Stanford

https://www.flickr.com/photos/matt_hintsa/

Twice a week, the Heart of the City Farmers Market transforms San Francisco’s gritty United Nations Plaza with dozens of white canopies and truckloads of fresh produce. But on a recent sunny winter Wednesday, the abundance of sweet-smelling fruits and vegetables are contrasted by a gloomy point.

It didn’t rain once here last January. Not in this spot, nor in all of San Francisco.

transmitdistort

Cannabis goes to Congress… Nevada first state with 2016 ballot measure… “I speak for the salmon”…  Business news… Lawyer drops baggy in court room… and more.

LEGALIZATION

Jeremy Dalmas / KALW

Cris Miranda is a believer.

“Dude! I feel like I'm living inside of a novel,” says the Bay Area-based programmer. “This is the story of humanity for the 21st century. I think VR is going to be huge, and it's gonna define life on planet earth as we know it.”

Miranda believes in the promise of virtual reality. After decades of hype, 2015 may be the year that it breaks into homes around the country.

Under CC license from Flickr user Ken Lund.

 

Thuylynh Nguyen’s family came to the U.S. from Vietnam in order to escape political persecution. Her father had spent eight years as a prisoner of war after serving as a soldier in the South Vietnamese army. The U.S. granted her family asylum in 1991.

 

When you listen to the radio in your car, you’re listening -- but mostly driving. Your hands are on the wheel, eyes on the road, and you’re aware of the cars around you, your speed, and your environment.But, it’s really easy to take our eyes off the windshield, even just for a second.

The Science of Compassion

Jul 16, 2012

What makes us want to be good?

“Compassion is complex,” says Emiliana Simon Thomas, the former associate director of CCARE, the Center for Compassion And Altruism Research and Education at Stanford University.

Brian Knutson, associate professor of psychology and neuroscience at Stanford University, adds: “It’s not quite an emotion, is it? It’s more sophisticated.”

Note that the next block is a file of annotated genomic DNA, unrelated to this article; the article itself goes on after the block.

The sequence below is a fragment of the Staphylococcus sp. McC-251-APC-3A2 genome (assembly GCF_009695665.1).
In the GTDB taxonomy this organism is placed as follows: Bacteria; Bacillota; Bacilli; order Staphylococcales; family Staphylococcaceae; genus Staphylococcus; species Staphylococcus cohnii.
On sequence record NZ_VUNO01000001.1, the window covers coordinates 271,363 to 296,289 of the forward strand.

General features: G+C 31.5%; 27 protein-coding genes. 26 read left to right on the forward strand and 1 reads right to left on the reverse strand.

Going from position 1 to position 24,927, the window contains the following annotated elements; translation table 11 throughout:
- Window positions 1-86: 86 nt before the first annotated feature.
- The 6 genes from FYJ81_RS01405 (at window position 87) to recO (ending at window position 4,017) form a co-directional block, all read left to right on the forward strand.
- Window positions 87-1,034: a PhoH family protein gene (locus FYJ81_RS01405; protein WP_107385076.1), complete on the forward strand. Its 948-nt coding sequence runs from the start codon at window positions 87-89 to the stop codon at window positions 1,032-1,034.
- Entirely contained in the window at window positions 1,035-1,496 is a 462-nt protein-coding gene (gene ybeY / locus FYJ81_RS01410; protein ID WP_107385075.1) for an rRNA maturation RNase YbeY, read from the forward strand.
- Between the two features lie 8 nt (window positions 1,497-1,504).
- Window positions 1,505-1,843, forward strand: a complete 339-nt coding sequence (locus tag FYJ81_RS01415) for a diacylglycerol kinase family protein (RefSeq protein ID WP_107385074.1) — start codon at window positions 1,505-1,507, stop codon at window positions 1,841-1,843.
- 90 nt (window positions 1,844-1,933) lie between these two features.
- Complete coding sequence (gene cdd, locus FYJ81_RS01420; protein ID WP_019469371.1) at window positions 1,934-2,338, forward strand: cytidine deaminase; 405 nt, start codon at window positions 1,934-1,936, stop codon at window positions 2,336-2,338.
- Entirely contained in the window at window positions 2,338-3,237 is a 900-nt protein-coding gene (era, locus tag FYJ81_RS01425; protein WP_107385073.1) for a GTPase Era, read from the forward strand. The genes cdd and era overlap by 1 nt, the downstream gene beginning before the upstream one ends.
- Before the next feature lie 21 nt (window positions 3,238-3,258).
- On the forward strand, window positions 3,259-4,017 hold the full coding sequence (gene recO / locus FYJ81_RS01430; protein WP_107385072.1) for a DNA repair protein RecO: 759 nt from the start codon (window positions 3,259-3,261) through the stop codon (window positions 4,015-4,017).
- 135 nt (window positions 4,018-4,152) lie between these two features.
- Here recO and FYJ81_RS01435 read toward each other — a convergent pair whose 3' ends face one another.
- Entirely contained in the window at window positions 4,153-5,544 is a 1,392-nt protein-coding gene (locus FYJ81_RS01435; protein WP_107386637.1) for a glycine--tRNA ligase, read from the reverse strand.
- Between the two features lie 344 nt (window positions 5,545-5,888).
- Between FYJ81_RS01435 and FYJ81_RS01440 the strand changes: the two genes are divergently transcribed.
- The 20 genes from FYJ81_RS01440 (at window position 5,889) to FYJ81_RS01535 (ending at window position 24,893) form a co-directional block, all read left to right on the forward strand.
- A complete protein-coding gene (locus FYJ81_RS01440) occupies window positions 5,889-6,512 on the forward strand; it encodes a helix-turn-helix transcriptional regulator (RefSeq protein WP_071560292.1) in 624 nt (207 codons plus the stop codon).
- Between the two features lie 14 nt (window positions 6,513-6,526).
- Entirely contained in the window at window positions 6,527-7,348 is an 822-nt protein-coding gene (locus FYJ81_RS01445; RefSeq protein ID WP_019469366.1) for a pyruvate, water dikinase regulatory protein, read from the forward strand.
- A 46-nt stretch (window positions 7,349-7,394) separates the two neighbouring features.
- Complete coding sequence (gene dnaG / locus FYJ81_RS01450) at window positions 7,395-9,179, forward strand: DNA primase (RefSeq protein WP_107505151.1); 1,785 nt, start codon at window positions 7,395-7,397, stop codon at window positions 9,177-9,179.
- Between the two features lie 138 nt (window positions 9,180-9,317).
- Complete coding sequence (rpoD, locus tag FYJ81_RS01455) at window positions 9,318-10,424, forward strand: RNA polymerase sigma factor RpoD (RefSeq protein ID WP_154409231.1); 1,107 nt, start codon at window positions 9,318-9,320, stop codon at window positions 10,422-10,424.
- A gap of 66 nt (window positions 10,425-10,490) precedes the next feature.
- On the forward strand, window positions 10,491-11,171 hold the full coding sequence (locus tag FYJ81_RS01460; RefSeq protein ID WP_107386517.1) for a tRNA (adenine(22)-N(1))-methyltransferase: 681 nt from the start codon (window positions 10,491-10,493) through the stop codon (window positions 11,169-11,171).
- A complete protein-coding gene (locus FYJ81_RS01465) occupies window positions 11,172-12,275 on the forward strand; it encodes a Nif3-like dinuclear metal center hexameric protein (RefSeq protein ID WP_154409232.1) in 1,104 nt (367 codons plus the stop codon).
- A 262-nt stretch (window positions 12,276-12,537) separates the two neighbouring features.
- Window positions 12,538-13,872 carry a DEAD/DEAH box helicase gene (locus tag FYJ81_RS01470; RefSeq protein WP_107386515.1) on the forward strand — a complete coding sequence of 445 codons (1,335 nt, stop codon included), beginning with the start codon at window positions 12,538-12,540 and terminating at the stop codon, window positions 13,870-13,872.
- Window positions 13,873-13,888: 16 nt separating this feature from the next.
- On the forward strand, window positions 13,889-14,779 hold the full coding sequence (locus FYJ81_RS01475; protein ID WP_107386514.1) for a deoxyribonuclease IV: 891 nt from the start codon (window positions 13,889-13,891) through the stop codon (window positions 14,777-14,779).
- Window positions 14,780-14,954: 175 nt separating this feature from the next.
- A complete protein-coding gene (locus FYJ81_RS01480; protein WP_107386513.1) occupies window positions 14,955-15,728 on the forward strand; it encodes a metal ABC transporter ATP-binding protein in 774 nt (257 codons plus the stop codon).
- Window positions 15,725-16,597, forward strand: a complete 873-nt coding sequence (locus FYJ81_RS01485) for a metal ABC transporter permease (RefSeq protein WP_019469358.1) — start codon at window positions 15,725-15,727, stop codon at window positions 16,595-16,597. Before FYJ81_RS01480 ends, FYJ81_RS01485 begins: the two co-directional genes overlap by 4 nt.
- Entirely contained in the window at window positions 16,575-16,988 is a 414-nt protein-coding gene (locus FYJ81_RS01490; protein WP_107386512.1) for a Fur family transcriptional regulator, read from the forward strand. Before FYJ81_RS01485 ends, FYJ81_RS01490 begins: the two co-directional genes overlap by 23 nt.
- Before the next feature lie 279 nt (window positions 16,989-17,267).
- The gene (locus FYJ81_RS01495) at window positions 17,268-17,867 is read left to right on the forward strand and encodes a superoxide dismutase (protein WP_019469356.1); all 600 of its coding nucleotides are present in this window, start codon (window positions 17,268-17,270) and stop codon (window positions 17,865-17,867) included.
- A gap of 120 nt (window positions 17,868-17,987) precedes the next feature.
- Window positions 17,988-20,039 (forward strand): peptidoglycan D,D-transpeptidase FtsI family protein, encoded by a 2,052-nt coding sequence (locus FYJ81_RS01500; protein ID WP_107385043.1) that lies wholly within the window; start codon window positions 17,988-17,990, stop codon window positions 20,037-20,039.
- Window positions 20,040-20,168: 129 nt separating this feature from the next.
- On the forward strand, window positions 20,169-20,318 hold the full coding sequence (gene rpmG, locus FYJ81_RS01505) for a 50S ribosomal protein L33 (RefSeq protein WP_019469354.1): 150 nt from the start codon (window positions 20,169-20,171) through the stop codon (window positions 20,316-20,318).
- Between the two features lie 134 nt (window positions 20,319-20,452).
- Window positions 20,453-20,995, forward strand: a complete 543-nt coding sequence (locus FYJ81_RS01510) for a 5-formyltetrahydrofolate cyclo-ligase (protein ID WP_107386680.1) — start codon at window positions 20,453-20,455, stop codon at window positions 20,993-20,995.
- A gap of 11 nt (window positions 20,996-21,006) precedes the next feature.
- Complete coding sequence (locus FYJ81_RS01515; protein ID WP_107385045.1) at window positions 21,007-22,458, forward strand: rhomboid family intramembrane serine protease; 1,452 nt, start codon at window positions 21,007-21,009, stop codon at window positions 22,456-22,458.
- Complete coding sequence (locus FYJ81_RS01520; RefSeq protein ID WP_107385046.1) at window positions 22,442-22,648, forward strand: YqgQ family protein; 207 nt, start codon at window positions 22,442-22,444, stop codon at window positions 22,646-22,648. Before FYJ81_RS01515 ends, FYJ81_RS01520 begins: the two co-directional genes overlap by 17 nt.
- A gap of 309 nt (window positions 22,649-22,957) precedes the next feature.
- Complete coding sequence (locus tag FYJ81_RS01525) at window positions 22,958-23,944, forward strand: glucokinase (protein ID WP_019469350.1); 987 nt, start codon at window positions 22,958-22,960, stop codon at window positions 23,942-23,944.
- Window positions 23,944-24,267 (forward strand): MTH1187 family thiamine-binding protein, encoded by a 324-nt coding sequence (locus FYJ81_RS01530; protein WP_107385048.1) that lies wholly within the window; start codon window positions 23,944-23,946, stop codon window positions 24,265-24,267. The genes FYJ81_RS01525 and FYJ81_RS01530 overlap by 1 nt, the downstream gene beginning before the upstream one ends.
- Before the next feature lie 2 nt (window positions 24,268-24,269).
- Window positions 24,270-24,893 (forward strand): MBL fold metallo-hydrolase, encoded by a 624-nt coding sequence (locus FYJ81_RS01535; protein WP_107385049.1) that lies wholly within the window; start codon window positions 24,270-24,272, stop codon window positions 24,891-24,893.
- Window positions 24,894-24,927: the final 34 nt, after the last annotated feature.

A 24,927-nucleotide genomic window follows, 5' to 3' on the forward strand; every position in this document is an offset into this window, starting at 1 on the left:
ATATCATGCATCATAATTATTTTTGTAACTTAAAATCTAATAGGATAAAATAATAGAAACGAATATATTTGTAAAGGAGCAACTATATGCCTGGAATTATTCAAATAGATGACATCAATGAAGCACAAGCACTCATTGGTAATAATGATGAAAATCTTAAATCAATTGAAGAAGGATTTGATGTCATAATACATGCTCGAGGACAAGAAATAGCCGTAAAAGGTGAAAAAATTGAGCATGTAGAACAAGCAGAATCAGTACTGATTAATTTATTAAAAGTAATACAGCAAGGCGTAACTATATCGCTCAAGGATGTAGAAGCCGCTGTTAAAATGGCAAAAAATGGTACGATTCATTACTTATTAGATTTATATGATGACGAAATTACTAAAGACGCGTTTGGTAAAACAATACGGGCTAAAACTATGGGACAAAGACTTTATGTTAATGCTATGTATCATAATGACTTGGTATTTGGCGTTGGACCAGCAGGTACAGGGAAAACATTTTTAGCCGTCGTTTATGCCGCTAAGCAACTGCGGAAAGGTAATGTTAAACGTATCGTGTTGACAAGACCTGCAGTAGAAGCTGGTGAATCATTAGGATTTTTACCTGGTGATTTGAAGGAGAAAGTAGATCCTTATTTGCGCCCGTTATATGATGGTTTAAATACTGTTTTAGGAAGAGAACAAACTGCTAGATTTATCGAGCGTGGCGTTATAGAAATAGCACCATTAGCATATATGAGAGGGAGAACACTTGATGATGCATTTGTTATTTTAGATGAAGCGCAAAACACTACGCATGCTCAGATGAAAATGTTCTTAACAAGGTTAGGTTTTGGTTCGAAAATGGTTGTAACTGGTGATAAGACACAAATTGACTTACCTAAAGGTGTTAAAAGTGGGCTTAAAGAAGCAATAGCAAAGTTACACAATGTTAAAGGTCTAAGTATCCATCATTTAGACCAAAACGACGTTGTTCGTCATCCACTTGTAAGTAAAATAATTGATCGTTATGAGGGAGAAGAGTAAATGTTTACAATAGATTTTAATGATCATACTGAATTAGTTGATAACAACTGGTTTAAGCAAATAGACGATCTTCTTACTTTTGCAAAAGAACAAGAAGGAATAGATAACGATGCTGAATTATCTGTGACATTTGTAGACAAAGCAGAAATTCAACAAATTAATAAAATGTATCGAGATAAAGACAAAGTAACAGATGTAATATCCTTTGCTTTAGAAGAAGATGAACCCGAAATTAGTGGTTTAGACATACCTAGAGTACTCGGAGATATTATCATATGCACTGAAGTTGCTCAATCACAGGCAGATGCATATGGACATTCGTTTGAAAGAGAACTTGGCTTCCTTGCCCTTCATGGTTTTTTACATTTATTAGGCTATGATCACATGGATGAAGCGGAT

Emerging science is exploring how our minds feel for others.

“Can we see it?” asks Knutson. “Does it help people to extend compassion? That would be very exciting.”

On June 18th, City Visions explored new research on and interventions for mental illness. Questions discussed included: how are health professionals in the Bay Area identifying and treating people with mental illness? What is the role of family members and family history in the treatment process? And how does the stigma of mental illness impact patients who seek diagnosis and treatment? Guests were:

Dr. Terence Ketter of the Bipolar Disorders Clinic at Stanford University

When scientists started studying genomes, and then sequencing them, their work was hailed as revolutionary. But, they were mostly done in connection with Caucasian genes and some African and East Asian populations. One of the races no one studied was the Persian race. That is, until last year. Stanford researchers received a $250,000 grant from a Persian American foundation called PARSA to study the Iranian genome. The idea is to learn more about the history and varied cultures of the Iranian people, and to explore the field of personalized medicine.

Last night, in San Francisco's Ingleside neighborhood, a woman and a boy were sent to the hospital due to a mysterious explosion allegedly caused by drug manufacturing. The situation is undergoing investigation; it has not been released what drug was being made or what the relationship of the two were. Police plan to arrest the 33-year-old woman…